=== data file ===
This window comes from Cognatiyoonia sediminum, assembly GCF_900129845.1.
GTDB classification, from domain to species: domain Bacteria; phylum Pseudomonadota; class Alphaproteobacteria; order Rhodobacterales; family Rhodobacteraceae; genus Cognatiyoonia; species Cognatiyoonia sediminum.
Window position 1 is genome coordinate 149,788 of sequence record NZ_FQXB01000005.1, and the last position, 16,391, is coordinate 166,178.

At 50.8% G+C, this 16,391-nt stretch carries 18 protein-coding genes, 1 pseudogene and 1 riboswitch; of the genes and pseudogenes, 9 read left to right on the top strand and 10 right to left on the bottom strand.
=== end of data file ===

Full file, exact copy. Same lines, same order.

This window comes from Cognatiyoonia sediminum, assembly GCF_900129845.1.
GTDB classification, from domain to species: domain Bacteria; phylum Pseudomonadota; class Alphaproteobacteria; order Rhodobacterales; family Rhodobacteraceae; genus Cognatiyoonia; species Cognatiyoonia sediminum.
Window position 1 is genome coordinate 149,788 of sequence record NZ_FQXB01000005.1, and the last position, 16,391, is coordinate 166,178.

At 50.8% G+C, this 16,391-nt stretch carries 18 protein-coding genes, 1 pseudogene and 1 riboswitch; of the genes and pseudogenes, 9 read left to right on the top strand and 10 right to left on the bottom strand.